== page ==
Following its success in the Middle East, Shein began to expand to other markets. A former employee of Shein India, where cash-on-delivery is part of the business model, told LatePost that it was investing heavily in the Middle East, India, and Southeast Asia. Shein wants to expand its business in India, but a poor logistics infrastructure has led to complaints and high return rates.

Shein had built a returns warehouse and delivery warehouse in India, but according to the former staff member, some parcels returned in India had not even been opened, meaning the products were still brand new. To reduce losses, Shein reportedly decided not to return these goods to Foshan, but rerouted them to Europe to sell them there. This information has not been verified by third parties.

One of Amazon’s global vice presidents in charge of cross-border sales told LatePost that Shein’s sister brand, Romwe, launched on Amazon’s US site in 2015. Subsequently, it joined Amazon’s sites in Europe, Japan, and nine other markets. In 2018, Shein’s annual sales on Amazon exceeded RMB 100 million (USD 15.4 million), the global VP said, making it one of the site’s most important apparel sellers.

Clearly, Amazon’s global reach presents an opportunity for Shein to expand massively beyond its own site. Aside from its massive customer base, Amazon also has ample warehousing and logistics facilities that Shein can utilize.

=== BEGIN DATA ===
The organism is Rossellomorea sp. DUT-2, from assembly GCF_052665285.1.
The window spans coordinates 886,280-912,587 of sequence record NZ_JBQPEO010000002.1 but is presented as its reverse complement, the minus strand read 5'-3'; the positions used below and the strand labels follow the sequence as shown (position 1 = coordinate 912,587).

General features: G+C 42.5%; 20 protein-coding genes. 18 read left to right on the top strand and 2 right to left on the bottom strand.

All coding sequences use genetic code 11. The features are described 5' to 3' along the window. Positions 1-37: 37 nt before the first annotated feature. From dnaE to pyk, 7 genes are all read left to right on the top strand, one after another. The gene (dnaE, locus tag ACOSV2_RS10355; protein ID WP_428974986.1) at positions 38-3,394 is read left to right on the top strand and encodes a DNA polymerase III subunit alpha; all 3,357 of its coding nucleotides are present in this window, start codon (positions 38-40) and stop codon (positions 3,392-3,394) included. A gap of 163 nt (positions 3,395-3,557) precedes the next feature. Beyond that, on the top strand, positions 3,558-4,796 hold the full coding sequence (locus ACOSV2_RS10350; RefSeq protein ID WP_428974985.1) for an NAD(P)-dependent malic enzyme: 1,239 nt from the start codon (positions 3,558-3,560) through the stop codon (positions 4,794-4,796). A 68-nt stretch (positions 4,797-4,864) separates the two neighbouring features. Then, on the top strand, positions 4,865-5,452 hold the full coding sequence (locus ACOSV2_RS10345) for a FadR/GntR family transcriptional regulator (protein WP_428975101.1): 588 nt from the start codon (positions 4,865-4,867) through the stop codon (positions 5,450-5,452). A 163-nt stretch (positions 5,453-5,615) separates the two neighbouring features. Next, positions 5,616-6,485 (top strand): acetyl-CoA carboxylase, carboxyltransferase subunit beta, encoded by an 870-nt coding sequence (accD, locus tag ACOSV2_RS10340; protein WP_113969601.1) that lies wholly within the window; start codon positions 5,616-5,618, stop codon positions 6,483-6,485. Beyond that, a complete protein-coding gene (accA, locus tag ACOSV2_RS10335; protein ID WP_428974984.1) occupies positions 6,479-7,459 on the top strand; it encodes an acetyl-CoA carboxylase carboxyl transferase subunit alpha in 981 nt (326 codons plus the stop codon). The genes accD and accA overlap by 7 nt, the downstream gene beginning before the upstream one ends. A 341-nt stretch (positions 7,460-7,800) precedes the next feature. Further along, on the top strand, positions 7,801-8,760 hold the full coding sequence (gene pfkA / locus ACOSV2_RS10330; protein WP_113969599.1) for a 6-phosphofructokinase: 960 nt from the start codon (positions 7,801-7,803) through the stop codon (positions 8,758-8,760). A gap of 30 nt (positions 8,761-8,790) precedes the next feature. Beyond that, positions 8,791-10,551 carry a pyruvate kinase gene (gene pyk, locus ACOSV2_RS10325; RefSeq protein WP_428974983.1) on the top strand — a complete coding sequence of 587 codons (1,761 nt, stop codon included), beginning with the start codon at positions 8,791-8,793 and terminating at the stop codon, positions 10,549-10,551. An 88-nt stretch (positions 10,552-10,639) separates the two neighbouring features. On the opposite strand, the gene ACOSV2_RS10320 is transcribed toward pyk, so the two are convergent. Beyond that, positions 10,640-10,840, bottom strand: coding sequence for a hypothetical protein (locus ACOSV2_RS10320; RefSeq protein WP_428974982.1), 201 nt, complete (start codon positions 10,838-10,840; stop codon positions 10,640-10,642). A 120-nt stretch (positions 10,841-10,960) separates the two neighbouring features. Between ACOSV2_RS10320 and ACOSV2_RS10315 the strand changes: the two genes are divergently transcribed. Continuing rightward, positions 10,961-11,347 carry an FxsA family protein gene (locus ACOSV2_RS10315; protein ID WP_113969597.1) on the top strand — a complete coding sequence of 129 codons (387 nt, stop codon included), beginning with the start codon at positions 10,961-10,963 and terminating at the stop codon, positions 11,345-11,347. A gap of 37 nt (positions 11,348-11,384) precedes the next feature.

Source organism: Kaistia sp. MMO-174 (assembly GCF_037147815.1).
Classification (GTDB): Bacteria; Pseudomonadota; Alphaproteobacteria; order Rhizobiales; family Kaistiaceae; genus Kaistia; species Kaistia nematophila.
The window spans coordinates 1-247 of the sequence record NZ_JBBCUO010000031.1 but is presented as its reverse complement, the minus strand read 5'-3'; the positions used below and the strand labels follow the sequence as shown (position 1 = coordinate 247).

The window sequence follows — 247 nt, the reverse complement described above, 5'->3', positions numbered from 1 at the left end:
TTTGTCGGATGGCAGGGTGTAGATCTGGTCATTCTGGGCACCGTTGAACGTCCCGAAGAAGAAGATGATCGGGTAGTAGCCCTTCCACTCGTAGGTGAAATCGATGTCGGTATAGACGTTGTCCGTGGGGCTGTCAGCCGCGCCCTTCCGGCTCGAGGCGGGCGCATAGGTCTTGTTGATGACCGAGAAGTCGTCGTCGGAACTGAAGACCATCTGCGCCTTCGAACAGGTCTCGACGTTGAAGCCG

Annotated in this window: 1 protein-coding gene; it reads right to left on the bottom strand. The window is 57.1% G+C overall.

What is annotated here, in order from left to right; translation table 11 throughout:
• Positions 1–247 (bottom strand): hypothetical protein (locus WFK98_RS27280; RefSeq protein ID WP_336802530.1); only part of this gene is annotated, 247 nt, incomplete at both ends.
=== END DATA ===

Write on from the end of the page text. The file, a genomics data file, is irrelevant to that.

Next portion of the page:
Shein has reached the goals outlined in its 2018 business plan: it has achieved its reported target for annual sales of RMB 12–40 billion (USD 1.85–6.17 billion), transformed its supply chain, and expanded globally. At its annual meeting in 2020, Xu said to his employees that the company’s sales had surpassed RMB 20 billion. But, ever cautious, his next sentence warned his employees that they had to prepare for dangers that were about to come up.

Twelve years in the making

2020 saw numerous retail brands and shops fall victim to COVID-19. Zara’s parent company, Inditex, said that it would close as many as 1,200 stores globally, with its 2020 Q1 reports indicating a net loss of around EUR 409 million (USD 496 million).

In contrast, Shein’s sales in March 2020 tripled year-on-year. Its servers were overwhelmed by a sudden flood of orders. A programmer working for Shein complained to LatePost that he had ten times as much work as he did at his previous position. Still, he counts himself fortunate—his previous employer, which was also a cross-border e-commerce company, was in a state of crisis due to COVID-19 and had laid off its entire technical staff.

Shein’s Chinese shipping warehouse is located in Foshan, right next to Vipshop’s warehouse, which is several times larger. More than 1,700 of Shein’s staff have been laboring away in these small quarters, where there is a shortage of storage space. Shein’s HR department reportedly hired over 3,600 warehouse workers within a week.